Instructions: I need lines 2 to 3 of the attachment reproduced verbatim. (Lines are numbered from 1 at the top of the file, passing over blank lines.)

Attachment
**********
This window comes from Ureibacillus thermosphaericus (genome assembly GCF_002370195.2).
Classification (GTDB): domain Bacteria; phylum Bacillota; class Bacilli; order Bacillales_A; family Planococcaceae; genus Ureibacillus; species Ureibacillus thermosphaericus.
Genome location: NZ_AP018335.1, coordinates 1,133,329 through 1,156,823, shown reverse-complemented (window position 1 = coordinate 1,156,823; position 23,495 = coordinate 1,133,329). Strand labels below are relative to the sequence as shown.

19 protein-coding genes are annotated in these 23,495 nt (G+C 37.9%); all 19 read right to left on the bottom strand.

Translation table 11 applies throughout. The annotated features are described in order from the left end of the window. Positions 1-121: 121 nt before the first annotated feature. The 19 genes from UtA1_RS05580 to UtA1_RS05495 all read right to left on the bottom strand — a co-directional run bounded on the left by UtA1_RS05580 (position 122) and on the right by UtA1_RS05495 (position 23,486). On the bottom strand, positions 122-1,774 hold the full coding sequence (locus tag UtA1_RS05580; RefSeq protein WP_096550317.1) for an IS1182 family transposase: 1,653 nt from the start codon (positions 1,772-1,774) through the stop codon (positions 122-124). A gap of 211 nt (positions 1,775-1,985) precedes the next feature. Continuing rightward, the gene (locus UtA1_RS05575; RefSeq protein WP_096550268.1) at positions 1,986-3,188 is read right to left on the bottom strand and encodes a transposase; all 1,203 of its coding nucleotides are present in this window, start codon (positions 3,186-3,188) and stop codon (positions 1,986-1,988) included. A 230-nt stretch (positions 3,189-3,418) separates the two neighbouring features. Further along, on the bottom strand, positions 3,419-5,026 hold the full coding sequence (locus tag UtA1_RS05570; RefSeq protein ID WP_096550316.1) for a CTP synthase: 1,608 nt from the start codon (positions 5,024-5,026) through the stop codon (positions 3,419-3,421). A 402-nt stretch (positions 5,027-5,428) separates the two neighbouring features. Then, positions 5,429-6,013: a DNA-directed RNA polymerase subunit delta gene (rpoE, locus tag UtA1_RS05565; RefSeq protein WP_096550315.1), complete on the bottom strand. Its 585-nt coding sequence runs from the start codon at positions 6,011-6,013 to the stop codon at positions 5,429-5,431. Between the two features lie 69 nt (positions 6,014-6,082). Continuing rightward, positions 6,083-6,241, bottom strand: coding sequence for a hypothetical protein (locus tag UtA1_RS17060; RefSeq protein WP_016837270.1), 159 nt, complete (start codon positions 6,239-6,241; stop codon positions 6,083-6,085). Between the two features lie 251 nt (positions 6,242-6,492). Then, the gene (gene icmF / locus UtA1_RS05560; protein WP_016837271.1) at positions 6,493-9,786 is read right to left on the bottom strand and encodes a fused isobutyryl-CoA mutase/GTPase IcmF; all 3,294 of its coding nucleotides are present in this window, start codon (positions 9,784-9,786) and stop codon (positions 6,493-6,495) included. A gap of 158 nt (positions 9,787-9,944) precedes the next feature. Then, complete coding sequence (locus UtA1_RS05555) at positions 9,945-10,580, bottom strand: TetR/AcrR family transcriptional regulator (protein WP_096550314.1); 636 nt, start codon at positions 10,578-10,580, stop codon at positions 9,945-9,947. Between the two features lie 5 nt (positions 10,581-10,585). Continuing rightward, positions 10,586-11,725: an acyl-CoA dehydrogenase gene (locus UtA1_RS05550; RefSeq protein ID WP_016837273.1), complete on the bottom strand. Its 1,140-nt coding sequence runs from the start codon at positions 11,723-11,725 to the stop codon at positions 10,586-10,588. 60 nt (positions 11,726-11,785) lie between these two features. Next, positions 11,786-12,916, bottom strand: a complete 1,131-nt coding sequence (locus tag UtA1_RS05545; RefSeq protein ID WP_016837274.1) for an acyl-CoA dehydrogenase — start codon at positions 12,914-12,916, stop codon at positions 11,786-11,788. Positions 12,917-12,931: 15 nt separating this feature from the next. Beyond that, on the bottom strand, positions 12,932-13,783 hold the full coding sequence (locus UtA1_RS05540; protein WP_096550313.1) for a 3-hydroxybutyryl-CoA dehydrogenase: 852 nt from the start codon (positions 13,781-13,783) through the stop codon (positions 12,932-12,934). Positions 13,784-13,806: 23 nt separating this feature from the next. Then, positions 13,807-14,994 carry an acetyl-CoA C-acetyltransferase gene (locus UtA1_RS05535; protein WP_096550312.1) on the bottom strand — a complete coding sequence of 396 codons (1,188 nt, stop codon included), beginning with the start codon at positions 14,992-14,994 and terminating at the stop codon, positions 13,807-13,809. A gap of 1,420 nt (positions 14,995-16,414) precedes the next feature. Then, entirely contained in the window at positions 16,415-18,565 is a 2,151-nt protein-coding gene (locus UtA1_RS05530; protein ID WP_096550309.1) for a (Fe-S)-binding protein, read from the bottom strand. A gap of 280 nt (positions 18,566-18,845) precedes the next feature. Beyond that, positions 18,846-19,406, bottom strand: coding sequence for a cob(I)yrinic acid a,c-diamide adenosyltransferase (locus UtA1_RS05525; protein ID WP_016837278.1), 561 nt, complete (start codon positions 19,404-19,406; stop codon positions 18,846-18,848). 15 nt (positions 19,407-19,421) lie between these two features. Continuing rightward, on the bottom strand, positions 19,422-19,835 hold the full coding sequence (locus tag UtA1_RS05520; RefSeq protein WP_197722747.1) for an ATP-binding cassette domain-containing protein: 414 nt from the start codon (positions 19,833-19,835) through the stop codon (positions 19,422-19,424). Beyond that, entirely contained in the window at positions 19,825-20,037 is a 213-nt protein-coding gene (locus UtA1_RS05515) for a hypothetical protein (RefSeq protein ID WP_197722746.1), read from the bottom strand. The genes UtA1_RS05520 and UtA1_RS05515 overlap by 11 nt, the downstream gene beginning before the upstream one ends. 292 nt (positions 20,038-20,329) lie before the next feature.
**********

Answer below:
Classification (GTDB): domain Bacteria; phylum Bacillota; class Bacilli; order Bacillales_A; family Planococcaceae; genus Ureibacillus; species Ureibacillus thermosphaericus.
Genome location: NZ_AP018335.1, coordinates 1,133,329 through 1,156,823, shown reverse-complemented (window position 1 = coordinate 1,156,823; position 23,495 = coordinate 1,133,329). Strand labels below are relative to the sequence as shown.